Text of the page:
As people learn more about Alibaba Group, they want to know about its international plans. They are especially curious about the company’s strategy for the U.S. market.
Our U.S. strategy is simple and clear: We want to help U.S entrepreneurs, small business owners, and brands and companies of all sizes sell their goods to the growing Chinese consumer class. Chinese consumers will get to buy the American products they want. This, in turn, will help create American jobs and increase U.S. exports.
This week I am visiting the U.S. to meet with potential American partners to discuss how we can work together to make it easier to sell more of their products to Chinese consumers.
I feel most at home with entrepreneurs because a group of friends and I founded Alibaba Group 16 years ago believing that we could use technology to level the playing field, giving anyone who wanted to participate in global commerce a chance to succeed. We connect buyers with sellers, supplying aspiring entrepreneurs with everything they need to start, run and grow a business—including financing, payments, logistics, marketing, analytics and even cloud computing. Today there are about 10 million entrepreneurs running small businesses on Alibaba’s retail marketplaces in China, and our ecosystem has generated 14 million jobs.
Alibaba Group was founded in China but created for the world. We want to connect small businesses in the West with the largest, fastest-growing market in the East.
This strategy may come as a surprise to some, because many people view China through an outdated lens. The China of 2015 is virtually unrecognizable from the country a decade ago. While the first wave of globalization created a large working class in China, the next wave of growth has created a thriving middle class. Today China’s middle class is equal in size to the entire U.S. population and is expected to double within seven years. This is an enormous number of new consumers with plenty of disposable income. How they spend it is important for America’s small businesses.
It is important to remember that in China we don’t have the extensive bricks-and-mortar retail infrastructure common in the U.S. There are no national retail chains to speak of, and just over two shopping malls per million people—around one-tenth the rate in America. With the widespread availability of Internet access and online marketplaces, like those provided by Alibaba, Chinese consumers have leapfrogged the in-person shopping experience and are shopping online in big numbers.
Chinese consumers spent $440 billion online in 2014, and sales are expected to rise to $1 trillion by 2019. Online retail is expected to grow at triple the rate of overall retail, with half of sales coming from third-tier cities and smaller. Alibaba has more than 350 million annual active buyers on its ecosystem; in March there were 94 million monthly active users on its mobile platforms. Our smart-logistics network operates more than 1,800 distribution centers and handles over 30 million packages a day. Last year on Nov. 11, China’s largest annual shopping day, we processed 278 million packages.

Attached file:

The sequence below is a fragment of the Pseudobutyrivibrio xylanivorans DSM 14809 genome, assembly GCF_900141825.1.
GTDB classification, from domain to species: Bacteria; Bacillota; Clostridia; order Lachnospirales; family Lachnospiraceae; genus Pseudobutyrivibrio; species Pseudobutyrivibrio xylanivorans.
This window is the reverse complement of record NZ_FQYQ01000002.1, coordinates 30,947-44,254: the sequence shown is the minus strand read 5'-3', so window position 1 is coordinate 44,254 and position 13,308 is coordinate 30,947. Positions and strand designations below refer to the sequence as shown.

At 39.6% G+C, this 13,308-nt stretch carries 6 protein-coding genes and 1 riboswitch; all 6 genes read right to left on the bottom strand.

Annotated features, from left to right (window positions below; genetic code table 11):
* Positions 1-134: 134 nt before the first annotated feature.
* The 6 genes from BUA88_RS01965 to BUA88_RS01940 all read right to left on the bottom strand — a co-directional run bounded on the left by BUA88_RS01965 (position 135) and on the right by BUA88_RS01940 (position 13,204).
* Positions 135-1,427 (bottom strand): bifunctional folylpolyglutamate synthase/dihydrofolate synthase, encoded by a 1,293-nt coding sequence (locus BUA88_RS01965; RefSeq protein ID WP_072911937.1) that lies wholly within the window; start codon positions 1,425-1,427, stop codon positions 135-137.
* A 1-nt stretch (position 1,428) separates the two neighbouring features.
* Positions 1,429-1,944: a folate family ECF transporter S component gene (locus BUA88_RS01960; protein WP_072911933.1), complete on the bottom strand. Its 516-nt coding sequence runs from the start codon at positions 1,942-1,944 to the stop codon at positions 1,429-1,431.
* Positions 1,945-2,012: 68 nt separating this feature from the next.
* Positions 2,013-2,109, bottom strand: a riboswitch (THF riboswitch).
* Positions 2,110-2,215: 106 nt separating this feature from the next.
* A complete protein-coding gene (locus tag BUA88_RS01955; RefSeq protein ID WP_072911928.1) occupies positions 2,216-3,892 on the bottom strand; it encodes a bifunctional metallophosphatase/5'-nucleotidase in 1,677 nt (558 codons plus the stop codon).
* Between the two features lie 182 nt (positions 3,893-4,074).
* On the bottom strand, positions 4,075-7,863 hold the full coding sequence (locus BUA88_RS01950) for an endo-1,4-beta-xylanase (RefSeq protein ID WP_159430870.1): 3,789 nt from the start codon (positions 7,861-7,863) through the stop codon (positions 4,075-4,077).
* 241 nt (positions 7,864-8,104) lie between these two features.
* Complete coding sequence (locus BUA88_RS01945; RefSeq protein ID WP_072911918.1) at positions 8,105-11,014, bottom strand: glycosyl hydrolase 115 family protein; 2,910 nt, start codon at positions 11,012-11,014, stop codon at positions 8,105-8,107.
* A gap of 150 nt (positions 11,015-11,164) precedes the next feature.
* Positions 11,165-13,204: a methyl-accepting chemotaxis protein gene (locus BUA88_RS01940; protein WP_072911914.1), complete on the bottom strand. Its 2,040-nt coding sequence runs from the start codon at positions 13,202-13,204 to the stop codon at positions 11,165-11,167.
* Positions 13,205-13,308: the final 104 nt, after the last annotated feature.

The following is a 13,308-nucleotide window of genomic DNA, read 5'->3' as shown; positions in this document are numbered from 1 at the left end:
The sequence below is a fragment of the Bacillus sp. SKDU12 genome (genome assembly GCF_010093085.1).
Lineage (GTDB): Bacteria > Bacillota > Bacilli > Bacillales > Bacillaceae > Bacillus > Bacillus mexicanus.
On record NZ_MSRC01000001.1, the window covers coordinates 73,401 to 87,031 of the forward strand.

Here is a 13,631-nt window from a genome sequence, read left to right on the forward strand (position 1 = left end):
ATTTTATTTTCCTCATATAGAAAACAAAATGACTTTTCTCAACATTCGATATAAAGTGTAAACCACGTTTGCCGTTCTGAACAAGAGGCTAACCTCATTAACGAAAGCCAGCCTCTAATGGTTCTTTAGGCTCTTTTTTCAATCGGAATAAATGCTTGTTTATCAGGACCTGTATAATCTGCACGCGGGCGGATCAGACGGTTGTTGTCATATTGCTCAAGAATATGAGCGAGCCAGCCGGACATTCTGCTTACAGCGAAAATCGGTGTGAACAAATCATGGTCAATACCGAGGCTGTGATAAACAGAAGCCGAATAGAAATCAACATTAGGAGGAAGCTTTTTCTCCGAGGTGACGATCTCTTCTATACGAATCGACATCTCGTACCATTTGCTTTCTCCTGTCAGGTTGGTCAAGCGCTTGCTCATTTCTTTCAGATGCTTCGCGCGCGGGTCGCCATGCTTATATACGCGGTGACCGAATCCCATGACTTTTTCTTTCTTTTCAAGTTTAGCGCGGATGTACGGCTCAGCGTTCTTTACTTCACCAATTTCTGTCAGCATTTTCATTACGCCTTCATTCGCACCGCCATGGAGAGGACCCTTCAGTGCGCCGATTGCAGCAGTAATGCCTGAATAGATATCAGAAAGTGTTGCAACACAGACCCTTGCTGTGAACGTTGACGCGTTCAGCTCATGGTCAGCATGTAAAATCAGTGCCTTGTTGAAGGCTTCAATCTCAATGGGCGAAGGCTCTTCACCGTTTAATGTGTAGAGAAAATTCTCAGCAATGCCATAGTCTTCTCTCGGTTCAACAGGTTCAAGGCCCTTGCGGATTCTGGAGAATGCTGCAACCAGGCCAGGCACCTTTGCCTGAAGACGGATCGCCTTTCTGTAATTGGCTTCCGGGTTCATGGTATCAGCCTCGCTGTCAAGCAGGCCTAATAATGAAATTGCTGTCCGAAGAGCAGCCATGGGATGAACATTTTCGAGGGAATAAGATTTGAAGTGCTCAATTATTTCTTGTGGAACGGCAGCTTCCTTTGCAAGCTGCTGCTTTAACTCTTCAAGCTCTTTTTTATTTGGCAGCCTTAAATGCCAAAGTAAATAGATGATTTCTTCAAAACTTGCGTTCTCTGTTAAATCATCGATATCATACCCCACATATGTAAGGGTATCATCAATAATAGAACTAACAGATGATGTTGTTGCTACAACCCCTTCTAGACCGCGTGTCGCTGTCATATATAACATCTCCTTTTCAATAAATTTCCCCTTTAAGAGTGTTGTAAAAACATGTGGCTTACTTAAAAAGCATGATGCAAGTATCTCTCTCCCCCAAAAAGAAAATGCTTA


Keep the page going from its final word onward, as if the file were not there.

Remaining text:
Middle-class Chinese are eager to buy goods from abroad. Cross-border purchases by China’s online shoppers have grown tenfold since 2010, from less than $2 billion to more than $20 billion in 2014. And the market includes more than imported luxury apparel and accessories. Chinese consumers shop online for high-quality goods of all kinds, including fresh food, baby products and cosmetics—and they want these products from places like the U.S. and Europe. They buy seafood from Alaska, pork from Iowa, children’s toys from Rhode Island and sports gear from Oregon and Maryland.
We’ve already seen some early cross-border successes. I am especially proud of our work with American farmers. In 2013, for example, farmers in the Pacific Northwest sold 180 tons of cherries to China via Alibaba’s platform. It set off a cherry frenzy in China, and sales in 2014 more than tripled, to 600 tons. This success can be replicated for other everyday purchases.
Together, we have a great deal of work to do. This won’t be easy and it will require us to continue to take on many tough issues, including counterfeiting of goods. But we are committed to opening the Chinese market to U.S. businesses. I believe in the power of e-commerce to truly level the global playing field, making it possible for the smallest of businesses to reach consumers wherever they may be.
I admire America’s entrepreneurs, who are strong role models for the world. While as a person I am 100% made in China, I feel a great kinship with the United States. I first discovered the Internet while on a trip to Seattle and learned to speak English from American tourists who were visiting China. Those tourists came to China only because of President Richard Nixon’s historic trip to Hangzhou, my hometown and Alibaba’s headquarters.
I’m excited to visit the U.S. this week and, more important, to continue to work with American small businesses and companies of all sizes. Together we can fuel growth on both sides of the Pacific.